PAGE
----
Is there anything that you have specifically done to keep that communication open with your staff and just being an open door or resource for them?
All of my staff, over 500 of them have my cell phone number. They all know they can text call or email me anytime. I have what's called VP luncheons and so those lunches are only allowed for staff members. No management is allowed to attend so that they can feel comfortable about what they want to talk about. They can talk about anything—their dog or cat, or they can tell me how much they don't like their manager or whatever. I make it a point to be as available as I can for them because I learn a lot by listening to them. And generally, most people want to do a good job. They have great ideas, so I stay available.
It's a great thing, especially in today's environment. So, for those who may not have experience with outsourcing, what do you look for in a partner and company?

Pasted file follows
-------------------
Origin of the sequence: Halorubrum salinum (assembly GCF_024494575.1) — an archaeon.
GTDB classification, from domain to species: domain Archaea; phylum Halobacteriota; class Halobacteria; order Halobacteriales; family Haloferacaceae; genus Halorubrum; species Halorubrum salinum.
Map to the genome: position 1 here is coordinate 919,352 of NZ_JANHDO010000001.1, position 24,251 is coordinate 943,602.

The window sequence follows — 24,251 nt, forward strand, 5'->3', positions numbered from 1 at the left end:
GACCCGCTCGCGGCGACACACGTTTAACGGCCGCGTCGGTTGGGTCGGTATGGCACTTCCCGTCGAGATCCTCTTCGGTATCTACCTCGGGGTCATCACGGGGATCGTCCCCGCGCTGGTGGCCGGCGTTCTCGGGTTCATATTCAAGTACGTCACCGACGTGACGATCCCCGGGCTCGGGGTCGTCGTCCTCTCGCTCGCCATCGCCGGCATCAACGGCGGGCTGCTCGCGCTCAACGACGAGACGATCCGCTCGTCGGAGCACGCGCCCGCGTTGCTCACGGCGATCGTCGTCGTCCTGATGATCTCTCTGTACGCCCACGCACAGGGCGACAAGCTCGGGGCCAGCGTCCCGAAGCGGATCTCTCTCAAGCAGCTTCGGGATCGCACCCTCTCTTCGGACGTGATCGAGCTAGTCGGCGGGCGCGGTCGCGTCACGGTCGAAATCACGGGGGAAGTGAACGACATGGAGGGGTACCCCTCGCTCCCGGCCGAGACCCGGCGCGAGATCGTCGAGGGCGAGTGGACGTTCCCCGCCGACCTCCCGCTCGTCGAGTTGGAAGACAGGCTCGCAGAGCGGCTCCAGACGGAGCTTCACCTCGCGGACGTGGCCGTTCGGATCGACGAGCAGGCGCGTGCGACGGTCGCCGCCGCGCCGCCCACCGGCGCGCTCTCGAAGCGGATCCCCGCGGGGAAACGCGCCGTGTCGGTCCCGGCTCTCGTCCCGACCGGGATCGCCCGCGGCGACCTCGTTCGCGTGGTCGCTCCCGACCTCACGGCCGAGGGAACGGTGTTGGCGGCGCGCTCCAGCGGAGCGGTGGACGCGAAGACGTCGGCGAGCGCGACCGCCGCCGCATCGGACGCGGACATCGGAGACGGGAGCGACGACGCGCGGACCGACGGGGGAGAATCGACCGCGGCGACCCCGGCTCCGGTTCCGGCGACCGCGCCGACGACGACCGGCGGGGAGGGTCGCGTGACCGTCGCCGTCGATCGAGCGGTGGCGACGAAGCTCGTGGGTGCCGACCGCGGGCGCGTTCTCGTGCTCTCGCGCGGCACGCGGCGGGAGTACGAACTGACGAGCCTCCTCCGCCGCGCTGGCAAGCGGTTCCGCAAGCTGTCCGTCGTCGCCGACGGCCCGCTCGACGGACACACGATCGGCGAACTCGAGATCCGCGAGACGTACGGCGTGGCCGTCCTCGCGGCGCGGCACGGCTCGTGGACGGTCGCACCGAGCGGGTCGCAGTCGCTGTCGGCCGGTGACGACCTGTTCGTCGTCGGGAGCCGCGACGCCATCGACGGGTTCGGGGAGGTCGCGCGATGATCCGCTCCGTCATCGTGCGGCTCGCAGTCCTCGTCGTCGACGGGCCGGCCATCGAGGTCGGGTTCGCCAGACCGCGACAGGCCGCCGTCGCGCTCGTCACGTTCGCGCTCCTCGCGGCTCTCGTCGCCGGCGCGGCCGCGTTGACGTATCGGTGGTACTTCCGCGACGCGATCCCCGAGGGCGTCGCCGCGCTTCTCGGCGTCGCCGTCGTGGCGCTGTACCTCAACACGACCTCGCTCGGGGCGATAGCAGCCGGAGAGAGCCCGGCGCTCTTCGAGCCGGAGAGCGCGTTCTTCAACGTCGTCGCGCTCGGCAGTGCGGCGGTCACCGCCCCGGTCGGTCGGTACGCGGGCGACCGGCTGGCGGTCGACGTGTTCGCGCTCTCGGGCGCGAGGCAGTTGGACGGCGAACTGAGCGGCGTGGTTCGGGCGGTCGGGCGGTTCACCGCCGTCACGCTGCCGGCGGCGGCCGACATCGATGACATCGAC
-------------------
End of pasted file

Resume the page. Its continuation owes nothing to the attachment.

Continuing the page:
Obviously, the cost is number one, but that's everywhere, right? So, we got to make sure we get the best bang for our buck. But really, and truly, what we were specifically looking for was someone who could not only help us work accounts but help educate and make us better. And by that what I mean is, anybody who has been in revenue cycle for any period knows that there are challenges, right? You get a new electronic health record upgrade, and something breaks; you put a new contract in your system, and something now all of a sudden doesn't write off correctly as expected.
We were looking for a partner who would collaborate with our team continuously—not let's do it once a month or whatever. A partner who would literally meet with us, as often as we wanted to talk about what is being found, where trends are, what system issues that need fixing, and potentially help educate some of our newer staff on some of the processes. This is where Aspirion shines more than anybody that I've ever worked with.
I remember in the early stages; we went live in May of 2020 if memory serves me right. In the very early stages, we were meeting every single week. We had issue logs. We were talking about the things we were finding. We were having open discussions about what was going on, and asking do you know this is happening—is it a system problem, or do we need to involve IT? We had another organization that was working with some of our physician receivables, and that didn't happen.